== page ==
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Land, others ask Bush for expanded anti-obscenity effort

WASHINGTON (BP)–Southern Baptist public policy specialist Richard Land and other pro-family leaders have urged the White House to step up prosecution of obscenity and have asked for a meeting with President Bush as a part of that effort.

Land, president of the Ethics & Religious Liberty Commission, joined Focus on the Family Chairman James Dobson and American Family Association Chairman Donald Wildmon, as well as nearly 80 other national and state leaders, in a letter to Bush requesting the meeting and urging an expanded effort by the administration against illegal pornography.

The White House said the president cannot meet before the November election but there is an effort to set up a meeting thereafter, a spokesman for the signers told Baptist Press.

The signers said they “value the administration’s accomplishments” on the issue so far and hope they can discuss methods of working with the president “to further protect children and families.”

Bush’s help “is essential,” the letter said, “because pornographers and sexual predators are increasingly targeting America’s most vulnerable citizens: our children.” The letter urged the president to speak publicly about the problem of obscenity and said a meeting with anti-pornography leaders would provide such an opportunity.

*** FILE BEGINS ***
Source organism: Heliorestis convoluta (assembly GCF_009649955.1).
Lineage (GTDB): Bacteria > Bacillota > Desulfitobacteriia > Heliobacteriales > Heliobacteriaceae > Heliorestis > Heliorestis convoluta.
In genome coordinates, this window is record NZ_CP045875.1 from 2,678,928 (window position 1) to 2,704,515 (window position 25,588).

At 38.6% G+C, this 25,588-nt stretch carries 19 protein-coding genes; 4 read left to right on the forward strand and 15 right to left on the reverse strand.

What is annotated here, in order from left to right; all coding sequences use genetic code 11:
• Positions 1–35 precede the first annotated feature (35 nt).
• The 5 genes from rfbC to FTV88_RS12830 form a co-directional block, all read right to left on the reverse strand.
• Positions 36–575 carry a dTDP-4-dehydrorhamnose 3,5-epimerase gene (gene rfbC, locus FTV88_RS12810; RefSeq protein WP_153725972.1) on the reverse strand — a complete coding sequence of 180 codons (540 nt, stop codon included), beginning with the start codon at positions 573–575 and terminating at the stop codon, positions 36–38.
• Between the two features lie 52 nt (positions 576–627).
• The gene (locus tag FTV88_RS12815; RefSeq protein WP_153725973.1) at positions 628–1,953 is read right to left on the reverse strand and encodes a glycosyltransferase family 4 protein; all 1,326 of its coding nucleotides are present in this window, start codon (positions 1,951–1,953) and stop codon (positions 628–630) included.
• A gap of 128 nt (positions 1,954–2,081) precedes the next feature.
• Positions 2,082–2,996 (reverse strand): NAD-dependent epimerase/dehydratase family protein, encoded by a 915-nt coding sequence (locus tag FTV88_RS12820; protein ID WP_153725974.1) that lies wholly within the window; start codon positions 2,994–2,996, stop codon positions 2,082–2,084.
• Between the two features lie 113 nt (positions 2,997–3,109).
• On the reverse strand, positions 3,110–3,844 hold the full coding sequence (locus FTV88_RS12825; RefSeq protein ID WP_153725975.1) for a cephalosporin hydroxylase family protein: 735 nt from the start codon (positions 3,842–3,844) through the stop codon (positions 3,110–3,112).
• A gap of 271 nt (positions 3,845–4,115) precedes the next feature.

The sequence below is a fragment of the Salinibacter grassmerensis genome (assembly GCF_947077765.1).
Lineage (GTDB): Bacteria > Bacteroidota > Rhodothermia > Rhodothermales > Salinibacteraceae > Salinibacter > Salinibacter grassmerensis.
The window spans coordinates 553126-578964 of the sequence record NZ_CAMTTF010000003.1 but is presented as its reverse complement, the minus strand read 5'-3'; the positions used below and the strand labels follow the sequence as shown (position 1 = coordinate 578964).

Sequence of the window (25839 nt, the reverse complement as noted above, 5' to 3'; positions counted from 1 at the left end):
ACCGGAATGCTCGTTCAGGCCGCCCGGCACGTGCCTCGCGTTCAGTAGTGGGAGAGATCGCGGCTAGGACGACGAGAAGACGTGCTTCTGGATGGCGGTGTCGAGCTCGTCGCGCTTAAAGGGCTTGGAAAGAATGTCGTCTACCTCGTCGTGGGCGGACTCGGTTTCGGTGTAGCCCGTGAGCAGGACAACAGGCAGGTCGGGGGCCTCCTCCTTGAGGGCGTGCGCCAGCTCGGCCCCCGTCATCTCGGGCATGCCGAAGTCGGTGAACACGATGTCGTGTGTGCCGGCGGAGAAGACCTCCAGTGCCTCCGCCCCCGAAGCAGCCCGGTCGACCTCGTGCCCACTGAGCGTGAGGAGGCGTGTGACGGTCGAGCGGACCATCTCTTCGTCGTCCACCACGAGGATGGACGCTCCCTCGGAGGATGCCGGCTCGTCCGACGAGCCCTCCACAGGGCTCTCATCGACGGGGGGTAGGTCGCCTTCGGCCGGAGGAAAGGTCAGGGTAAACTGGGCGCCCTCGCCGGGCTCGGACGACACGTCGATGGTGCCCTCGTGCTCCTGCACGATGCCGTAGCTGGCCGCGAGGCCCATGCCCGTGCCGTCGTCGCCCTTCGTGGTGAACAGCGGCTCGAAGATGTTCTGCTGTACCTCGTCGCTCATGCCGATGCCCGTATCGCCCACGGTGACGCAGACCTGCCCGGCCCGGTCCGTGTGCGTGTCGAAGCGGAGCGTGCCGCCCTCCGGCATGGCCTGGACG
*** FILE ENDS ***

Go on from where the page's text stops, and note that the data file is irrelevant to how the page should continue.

The signers also asked the president to add prosecutors and resources to the Obscenity Prosecution Task Force at the Department of Justice. They also called for the provision of field assistance from the Federal Bureau of Investigation in the anti-obscenity effort.

While their groups have organized local anti-porn efforts, the signers said it is critical for the federal government to “vigorously enforce obscenity laws.”

The letter reported that a recent study showed 33 percent of youth had experienced unsolicited exposure to sexual material on the Internet in the last year. It also said one in seven young people had received undesired solicitations for sex during this time.

Other signers of the Sept. 1 letter included Alan Sears, president of the Alliance Defense Fund and former executive director of the Attorney General’s Commission on Pornography in the 1980s; Tony Perkins, president of Family Research Council; Jan LaRue, chief counsel of Concerned Women for America; Robert Peters, president of Morality in Media; Donna Rice Hughes, president of Enough Is Enough; Richard Cizik, vice president of the National Association of Evangelicals; and Patrick Trueman, former chief of the Department of Justice’s Child Exploitation and Obscenity Section.

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